Still, the reading was interesting and moving, and it emphasized the use of narrative as a weapon against isolation and marginalization. And there was food.

Sunday, November 4, 2007

In which our heroine goes to OR

I was in the OR today, shadowing anesthesiology residents. (Cheesy title, I know.) It was really fantastic -- one showed me how to put in an IV and another let me watch him give a thoracic epidural for a double lung transplant (!) and afterwards explained the differences between thoracic and lumbar epidurals -- what to watch out for, etc. That was particularly exciting because we just did the vertebral column and spinal cord in anatomy. Who would have thought that all those spinal ligaments are actually clinically relevant? I can tell you that I remember them a lot better now. After weeks in the classroom, it's always really exciting to see Medicine in Action.

And then I helped the anesthesiologist set up for an operation and stayed until the pt went under. I thought I wouldn't really like the OR, but it's actually a cool place. There is definitely a vibe of Go Go Gadget O2 Sat! Still leaning towards the medicine side of the med-surg division, though. We do 15 weeks of surgery rotations here (5 gen surg, 10 surg subspecialties), so I'm sure I'll get all the exposure I need in 3rd year. But it's nice to get a little flavor early.

Mostly, I was impressed at how willing the residents were to have me and my classmate there. I'm sure they must be exhausted and everything, and we were these two happy, well-rested first-years bouncing in and being all naive. They all had great things to say about the program, too. It's gratifying to know that not all residencies have malignant "beat you and eat you" mindsets.

Thursday, November 1, 2007


I didn't really have much of an emotional problem in anatomy lab, until today. Today we were told to transect our cadavers just below the rib cage and prop their lower bodies up on goalposts. The rationale for this was so that we could have a good view of the perineal area.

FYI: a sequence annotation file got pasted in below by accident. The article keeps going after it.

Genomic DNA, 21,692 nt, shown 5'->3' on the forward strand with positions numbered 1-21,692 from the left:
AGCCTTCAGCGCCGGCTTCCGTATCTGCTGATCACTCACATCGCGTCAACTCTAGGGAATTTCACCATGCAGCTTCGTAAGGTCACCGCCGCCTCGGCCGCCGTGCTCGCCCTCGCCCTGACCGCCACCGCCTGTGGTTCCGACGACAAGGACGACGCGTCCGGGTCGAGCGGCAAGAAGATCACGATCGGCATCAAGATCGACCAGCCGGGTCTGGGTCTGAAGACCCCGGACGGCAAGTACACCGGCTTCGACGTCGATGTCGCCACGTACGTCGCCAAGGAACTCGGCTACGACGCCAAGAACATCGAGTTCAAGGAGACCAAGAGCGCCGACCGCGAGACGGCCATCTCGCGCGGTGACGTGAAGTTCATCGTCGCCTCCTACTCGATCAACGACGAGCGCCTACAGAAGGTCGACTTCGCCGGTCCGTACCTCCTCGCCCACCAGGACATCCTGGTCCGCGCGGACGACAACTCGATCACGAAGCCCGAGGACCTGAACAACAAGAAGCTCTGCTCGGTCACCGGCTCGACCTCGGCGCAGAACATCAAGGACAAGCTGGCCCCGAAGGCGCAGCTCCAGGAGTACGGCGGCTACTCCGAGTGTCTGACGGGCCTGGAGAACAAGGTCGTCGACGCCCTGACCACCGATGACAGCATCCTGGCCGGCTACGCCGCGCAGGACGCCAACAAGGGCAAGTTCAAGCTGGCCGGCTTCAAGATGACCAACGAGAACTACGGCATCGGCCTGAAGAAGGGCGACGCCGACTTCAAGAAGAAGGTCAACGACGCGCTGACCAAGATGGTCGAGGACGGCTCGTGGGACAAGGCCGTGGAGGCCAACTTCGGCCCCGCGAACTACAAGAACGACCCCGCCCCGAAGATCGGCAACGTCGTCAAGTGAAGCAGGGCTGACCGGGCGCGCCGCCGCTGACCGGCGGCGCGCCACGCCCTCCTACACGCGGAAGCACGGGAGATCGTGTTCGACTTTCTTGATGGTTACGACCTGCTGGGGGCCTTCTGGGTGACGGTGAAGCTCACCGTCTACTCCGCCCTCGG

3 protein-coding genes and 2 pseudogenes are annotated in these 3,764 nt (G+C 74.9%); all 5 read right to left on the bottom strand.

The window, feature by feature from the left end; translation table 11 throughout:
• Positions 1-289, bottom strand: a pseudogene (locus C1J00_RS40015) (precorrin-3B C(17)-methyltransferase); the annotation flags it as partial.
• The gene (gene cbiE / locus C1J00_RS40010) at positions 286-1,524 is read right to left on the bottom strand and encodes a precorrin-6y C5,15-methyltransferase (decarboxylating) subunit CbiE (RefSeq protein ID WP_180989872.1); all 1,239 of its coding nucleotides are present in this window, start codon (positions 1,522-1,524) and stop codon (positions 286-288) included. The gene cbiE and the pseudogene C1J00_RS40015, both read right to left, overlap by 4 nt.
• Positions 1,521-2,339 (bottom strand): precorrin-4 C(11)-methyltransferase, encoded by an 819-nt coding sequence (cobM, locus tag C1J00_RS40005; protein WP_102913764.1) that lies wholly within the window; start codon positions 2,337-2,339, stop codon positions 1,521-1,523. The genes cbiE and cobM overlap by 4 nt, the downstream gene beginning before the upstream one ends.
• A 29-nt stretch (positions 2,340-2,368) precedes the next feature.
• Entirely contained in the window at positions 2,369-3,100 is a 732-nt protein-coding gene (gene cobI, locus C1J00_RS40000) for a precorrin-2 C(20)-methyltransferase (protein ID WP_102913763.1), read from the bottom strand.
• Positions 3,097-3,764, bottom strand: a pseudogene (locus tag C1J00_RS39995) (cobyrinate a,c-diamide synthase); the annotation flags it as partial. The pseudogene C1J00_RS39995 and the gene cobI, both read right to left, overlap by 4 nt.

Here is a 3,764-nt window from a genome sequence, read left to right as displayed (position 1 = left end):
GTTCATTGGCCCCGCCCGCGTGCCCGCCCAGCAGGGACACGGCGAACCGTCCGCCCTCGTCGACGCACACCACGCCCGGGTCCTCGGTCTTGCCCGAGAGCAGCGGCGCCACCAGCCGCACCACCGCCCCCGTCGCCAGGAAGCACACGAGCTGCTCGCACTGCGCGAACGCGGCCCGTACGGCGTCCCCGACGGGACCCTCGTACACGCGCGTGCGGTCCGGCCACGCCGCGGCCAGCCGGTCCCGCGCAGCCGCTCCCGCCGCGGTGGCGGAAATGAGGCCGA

Gynecologists can get a good view of the perineal area without needing to saw their patients in half. (Yes. We had to use saws to get through the vertebral column.) Ever heard of stirrups? They aren't comfortable, but they are a damn sight better than what we had to do today.

I am extremely upset about this whole situation. Even the first day, when we uncovered the shrouds and looked at our cadaver's face, was not quite so bad. We could say to each other, It's ok -- she donated her body. We'll learn from her." That belief helped us with our first cuts.

If this were the only way to learn, I would rationalize it. But it's not.

Today, there was no pedagogical reason for what we did in the name of "learning." I feel physically dirty for having violated a human body. I feel like a medieval medical student, grave-robbing cadavers, knowing what I am doing goes against every fiber of decency in myself -- and doing it anyway.

Transections seems so innocuous on paper. And yet, looking around the room and seeing red-bagged feet dangling in the air -- it was like something from Dante's Inferno. It was disrespectful, had no academic value, and I am disgusted at myself for having taken part.